GAINESVILLE, Fla. — Two Tallahassee same-sex marriage widowers won their joined judicial action for the right to have their name and marital status correctly identified on a death certificate, and for others in similar cases going forward.
The decision came down March 23 in the U.S. District Court for the Northern District of Florida.
Hal Birchfield and Paul Mocko wed in jurisdictions recognizing same-sex marriage. However, at the time Florida said the only definition of marriage was a relationship between a man and a woman. Court documents said the state’s constitution stated that “no same-sex marriage entered into elsewhere could be recognized in Florida, even the marriage was lawful where entered.” Hence, when an individual who was in a lawful same-sex marriage died in Florida, the health department did not recognize the marriage and thus the surviving spouse’s name on the death certificate.
After the spouses of Birchfield and Mocko died in 2013 and 2014 respectively, the widowers attempted to have their names and same-sex marriage amended on their spouses’ death certificates. But the state said it could not amend an original death certificate without “an individual court order addressing the specific certificate.” After Obergefell v. Hodges in 2015, a surviving same-sex marriage partner was able to have his or her name and marriage on their spouse’s death certificate, but the ruling wasn’t retroactive. Consequently, because Birchfield and Mocko’s death certificates were issued prior to the decision, they were excluded.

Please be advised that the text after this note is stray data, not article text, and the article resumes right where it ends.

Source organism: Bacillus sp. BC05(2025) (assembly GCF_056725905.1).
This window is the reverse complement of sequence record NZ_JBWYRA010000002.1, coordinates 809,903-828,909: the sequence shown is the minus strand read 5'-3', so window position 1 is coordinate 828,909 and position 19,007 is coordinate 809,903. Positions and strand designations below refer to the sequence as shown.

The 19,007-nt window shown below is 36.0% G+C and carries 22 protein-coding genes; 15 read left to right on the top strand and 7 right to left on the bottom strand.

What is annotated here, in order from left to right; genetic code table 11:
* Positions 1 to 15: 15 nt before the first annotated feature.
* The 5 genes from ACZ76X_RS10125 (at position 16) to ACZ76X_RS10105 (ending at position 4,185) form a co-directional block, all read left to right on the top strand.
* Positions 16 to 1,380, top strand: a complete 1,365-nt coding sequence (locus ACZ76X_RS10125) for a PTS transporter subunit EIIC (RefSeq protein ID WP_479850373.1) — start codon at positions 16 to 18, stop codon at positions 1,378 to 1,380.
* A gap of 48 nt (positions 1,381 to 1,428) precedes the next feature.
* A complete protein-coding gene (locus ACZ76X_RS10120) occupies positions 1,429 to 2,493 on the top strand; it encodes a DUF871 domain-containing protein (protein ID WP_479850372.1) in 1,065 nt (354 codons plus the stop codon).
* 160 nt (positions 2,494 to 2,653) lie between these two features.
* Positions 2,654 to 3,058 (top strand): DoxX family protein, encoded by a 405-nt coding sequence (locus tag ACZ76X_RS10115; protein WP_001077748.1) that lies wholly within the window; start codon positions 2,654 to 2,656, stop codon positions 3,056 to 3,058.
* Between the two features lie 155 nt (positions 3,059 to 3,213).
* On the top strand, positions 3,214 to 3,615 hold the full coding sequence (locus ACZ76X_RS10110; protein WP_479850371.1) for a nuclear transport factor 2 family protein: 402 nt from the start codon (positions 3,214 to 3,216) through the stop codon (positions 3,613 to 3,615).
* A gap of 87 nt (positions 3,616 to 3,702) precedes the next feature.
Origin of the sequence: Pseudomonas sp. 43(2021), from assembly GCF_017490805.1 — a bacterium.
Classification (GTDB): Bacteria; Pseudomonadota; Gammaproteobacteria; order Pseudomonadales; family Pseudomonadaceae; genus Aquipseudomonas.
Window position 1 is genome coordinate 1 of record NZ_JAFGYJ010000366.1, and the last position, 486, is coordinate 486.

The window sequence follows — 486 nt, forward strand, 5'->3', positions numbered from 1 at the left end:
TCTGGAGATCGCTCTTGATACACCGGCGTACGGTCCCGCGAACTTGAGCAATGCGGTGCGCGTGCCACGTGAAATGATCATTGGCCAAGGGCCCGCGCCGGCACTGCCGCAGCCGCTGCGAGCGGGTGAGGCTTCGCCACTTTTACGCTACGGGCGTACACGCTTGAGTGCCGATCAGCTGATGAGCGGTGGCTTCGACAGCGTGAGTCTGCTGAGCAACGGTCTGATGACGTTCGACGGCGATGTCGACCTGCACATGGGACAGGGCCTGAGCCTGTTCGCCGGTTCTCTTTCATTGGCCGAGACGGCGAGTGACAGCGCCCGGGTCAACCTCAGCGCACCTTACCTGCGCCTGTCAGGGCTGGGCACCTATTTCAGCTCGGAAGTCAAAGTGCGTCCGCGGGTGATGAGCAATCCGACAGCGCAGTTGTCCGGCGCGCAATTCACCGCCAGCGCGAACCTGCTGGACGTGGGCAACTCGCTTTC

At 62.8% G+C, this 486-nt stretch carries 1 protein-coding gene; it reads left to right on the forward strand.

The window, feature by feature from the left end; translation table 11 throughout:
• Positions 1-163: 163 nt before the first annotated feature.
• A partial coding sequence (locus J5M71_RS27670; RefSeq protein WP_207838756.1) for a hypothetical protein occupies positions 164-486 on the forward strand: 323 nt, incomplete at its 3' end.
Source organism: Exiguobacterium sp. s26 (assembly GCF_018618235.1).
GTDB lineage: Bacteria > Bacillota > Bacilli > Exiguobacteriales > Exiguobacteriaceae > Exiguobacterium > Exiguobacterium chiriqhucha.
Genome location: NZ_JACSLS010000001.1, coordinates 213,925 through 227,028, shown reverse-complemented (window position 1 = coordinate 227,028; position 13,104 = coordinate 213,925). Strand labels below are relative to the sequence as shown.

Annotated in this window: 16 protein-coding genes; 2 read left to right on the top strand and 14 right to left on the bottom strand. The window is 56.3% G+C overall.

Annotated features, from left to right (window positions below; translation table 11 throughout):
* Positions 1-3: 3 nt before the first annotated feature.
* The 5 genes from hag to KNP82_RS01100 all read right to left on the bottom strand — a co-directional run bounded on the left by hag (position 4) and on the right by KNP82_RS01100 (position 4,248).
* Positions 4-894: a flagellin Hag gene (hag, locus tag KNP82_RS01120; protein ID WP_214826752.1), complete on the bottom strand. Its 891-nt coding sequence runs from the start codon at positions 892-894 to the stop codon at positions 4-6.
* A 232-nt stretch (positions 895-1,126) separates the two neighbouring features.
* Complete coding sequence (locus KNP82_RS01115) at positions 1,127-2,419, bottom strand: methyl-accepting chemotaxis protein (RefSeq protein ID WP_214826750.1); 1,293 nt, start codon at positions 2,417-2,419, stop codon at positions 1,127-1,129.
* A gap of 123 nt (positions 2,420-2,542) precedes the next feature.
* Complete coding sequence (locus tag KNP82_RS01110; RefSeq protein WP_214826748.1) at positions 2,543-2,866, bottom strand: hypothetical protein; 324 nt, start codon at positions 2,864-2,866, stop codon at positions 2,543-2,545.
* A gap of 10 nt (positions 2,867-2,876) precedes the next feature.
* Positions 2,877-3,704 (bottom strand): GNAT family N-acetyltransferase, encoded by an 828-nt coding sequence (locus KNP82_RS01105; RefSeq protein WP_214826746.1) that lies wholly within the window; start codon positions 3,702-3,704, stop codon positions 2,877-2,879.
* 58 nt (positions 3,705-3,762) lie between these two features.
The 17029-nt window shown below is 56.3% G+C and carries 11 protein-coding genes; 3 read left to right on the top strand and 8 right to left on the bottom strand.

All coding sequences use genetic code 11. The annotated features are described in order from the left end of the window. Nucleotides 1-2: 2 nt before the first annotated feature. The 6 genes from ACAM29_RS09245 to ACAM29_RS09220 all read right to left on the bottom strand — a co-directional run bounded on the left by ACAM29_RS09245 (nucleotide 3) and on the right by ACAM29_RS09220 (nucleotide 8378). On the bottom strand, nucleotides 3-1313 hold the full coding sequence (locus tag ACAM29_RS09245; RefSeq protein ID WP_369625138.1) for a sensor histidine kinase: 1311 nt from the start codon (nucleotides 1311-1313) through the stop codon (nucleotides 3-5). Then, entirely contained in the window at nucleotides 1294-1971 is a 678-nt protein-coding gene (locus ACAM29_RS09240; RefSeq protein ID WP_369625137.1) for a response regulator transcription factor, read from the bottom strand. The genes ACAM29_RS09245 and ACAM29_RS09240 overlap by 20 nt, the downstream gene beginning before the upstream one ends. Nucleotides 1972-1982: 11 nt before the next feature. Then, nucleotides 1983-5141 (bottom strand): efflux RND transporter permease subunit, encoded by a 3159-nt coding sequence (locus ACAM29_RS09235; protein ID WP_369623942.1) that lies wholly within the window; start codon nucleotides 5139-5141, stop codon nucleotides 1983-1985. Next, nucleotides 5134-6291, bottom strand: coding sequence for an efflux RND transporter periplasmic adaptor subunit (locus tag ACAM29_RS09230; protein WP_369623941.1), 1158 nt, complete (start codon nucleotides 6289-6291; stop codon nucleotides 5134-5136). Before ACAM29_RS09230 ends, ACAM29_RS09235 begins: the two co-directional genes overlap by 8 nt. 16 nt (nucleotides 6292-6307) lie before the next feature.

They filed a class-action suit — not challenging the state’s prior ban on same-sex marriage, but claiming they and others had a constitutional right and were immediately entitled to the same benefit same-sex marriage couples enjoyed since Obergefell. The state had a duty to not only correct all such federal violations henceforward, but also to backdate the remedy — regardless of the status of any preceding litigation or disputes, including matters under consideration by the court.
District Judge Robert Hinkle ruled that the state could require an application, affidavit and other supporting documentation from a surviving same-sex marriage partner, but no court orders were necessary. The state must then retroactively amend the death certificate providing that upon death, the decedent was in a legal same-sex marriage in the state where they were married; and, appropriate documentation was provided and satisfactory to amend a death certificate for a decedent, whose original certificate omitted the correct marital status and surviving spouse’s name.